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The computer is winning, and so are investors in their ongoing quest to avoid outsize fees charged by human stock-pickers. 

A shakeout in the money-management industry is poised to hit a crucial juncture in the next three years, with Moody's Investors Service now predicting that low-fee index-tracking mutual funds and exchange-traded funds will overtake the share of assets managed by human stock- and bond-pickers. 

So-called active funds - led by people who pick and choose assets, and which typically charge higher fees - have long dominated the industry and currently control about 64% of the overall market, according to Moody's. But due to the popularity of the lower-cost "passive" funds, the share of assets overseen by active managers has declined from nearly 90% in 2006, and it's projected to fall below 50% in 2021.    

By that year, passive funds, which currently control about 37% of the market, will take over as the dominant share, Moody's predicts. They include the SPDR Standard & Poor's 500 ETF (SPY) - Get SPDR S&P 500 ETF Trust Report , which simply aims to ape the total market return for large U.S. stocks, and the iShares MSCI Emerging Markets ETF (EEM) - Get iShares MSCI Emerging Markets ETF Report , which automatically tracks stocks from exotic and often-volatile countries like China, Brazil, India, Russia, Mexico and Turkey. 

"Our diffusion model interprets the consumer trend toward passive investment products as akin to the adoption of an improved technology," according to the Moody's report dated March 13. "Lower-cost passive investment products more efficiently channel the earnings of corporate America to the end investor than do traditional mutual funds."

Active stock and bond pickers like Invesco  (IVZ) - Get Invesco Ltd Report  , Affiliated Managers Group  (AMG) - Get Affiliated Managers Group Inc. Report  and Janus Henderson Group  (JHG) - Get Janus Henderson Group plc Report have failed to stanch redemptions in recent years, as investors disappointed with returns shifted money into index funds and ETFs, which are typically run by computers and promise market-matching returns in exchange for low fees.     

Big ETF purveyors like BlackRock   (BLK) - Get BlackRock Inc. Report  and State Street  (STT) - Get State Street Corporation Report  have thrived at their expense, and a top industry watcher, Deborah Fuhr of the London-based consultancy ETFGI, predicted last month that assets in the popular funds will surge by at least 18% this year, topping $4 trillion for the first time.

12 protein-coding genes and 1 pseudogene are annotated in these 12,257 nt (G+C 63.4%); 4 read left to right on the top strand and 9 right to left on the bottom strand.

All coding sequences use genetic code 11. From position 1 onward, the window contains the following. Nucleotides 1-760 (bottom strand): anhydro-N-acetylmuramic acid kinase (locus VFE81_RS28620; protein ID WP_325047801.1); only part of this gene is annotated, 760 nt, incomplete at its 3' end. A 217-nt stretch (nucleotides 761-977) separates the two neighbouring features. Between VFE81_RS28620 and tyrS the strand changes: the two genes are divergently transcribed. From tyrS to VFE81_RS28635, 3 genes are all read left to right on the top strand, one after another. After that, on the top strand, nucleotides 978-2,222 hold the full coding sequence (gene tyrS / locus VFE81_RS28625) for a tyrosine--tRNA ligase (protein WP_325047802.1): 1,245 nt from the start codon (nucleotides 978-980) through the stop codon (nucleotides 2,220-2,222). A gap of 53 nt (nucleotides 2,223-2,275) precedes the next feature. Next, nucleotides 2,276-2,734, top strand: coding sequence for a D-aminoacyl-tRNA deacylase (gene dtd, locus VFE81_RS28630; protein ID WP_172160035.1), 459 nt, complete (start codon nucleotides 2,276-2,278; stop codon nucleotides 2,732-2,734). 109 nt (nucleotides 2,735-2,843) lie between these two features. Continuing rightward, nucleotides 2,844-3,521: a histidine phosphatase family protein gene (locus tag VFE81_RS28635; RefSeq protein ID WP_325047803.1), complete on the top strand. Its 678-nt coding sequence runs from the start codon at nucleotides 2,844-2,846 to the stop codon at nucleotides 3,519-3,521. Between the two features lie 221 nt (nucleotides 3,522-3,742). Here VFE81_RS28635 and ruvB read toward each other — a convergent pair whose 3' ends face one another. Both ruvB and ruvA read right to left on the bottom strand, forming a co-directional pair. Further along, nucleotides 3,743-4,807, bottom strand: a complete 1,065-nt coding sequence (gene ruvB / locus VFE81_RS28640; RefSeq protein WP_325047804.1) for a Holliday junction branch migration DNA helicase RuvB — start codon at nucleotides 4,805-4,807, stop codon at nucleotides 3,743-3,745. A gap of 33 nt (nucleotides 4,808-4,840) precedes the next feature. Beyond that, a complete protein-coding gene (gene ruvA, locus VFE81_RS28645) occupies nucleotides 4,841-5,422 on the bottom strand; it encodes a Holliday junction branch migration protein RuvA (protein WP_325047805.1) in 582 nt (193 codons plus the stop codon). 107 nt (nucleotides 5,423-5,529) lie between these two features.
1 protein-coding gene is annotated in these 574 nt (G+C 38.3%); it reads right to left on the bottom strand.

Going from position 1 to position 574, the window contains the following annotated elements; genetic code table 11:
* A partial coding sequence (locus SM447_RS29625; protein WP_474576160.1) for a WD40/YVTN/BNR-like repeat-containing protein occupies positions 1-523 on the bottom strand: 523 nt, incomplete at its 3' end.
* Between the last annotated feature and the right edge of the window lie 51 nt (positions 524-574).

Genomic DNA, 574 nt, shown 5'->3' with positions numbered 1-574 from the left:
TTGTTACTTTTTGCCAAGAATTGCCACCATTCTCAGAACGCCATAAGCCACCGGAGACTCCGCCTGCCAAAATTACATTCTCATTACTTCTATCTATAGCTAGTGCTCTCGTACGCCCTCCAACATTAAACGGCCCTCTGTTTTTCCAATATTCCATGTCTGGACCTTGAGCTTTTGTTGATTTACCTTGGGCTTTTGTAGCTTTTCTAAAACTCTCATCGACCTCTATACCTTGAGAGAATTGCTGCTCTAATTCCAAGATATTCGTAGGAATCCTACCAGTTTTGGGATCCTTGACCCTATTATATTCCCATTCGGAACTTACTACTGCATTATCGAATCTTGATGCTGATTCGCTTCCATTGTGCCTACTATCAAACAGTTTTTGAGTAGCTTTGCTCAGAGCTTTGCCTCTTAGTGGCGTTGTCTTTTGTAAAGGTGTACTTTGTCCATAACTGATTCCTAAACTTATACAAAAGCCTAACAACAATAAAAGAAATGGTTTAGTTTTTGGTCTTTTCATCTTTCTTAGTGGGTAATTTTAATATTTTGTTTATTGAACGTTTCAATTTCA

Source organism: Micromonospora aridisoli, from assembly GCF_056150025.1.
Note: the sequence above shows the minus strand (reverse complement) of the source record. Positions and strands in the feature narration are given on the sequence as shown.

The stock-picking industry came under further pressure last year when Vanguard Group, the privately held money-management giant, announced commission-free online trading in almost 1,800 of competitors' ETFs in addition to 77 of its own.

A big challenge for active stock-picking firms is that the humans who run them have to get paid, subtracting from the returns that otherwise would go to customers, according to Moody's.

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Passive funds "entail less 'leakage in earnings' in the form of management fees to asset managers, commissions and trading costs to brokers, and below-average investment decisions leading to loss of capital."

In other words, it might not be so bad if the humans could just beat the computers a little more often, or more handily. 

"Despite market volatility late last year that theoretically should have created more opportunities for active managers to generate trading gains, active funds' share did not increase and passive flows did not decline," according to Moody's. 

A separate report Wednesday from the brokerage firm Jefferies showed that the trend continued unabated in February. 

Among the money managers tracked by Jefferies analyst Daniel Fannon, ETFs attracted $24 billion of new money from investors last month, while U.S. stock mutual funds lost a net $6.7 billion. 

BlackRock was a big beneficiary, drawing in a net $11.2 billion after $7.28 billion of inflows in January.  

In contrast, Franklin Resources  (BEN) - Get Franklin Resources Inc. Report , a big active money manager, reported $1.8 billion of net outflows from long-term funds, according to Jefferies, and even that was considered an improvement over the prior months' $2.7 billion of investor redemptions.

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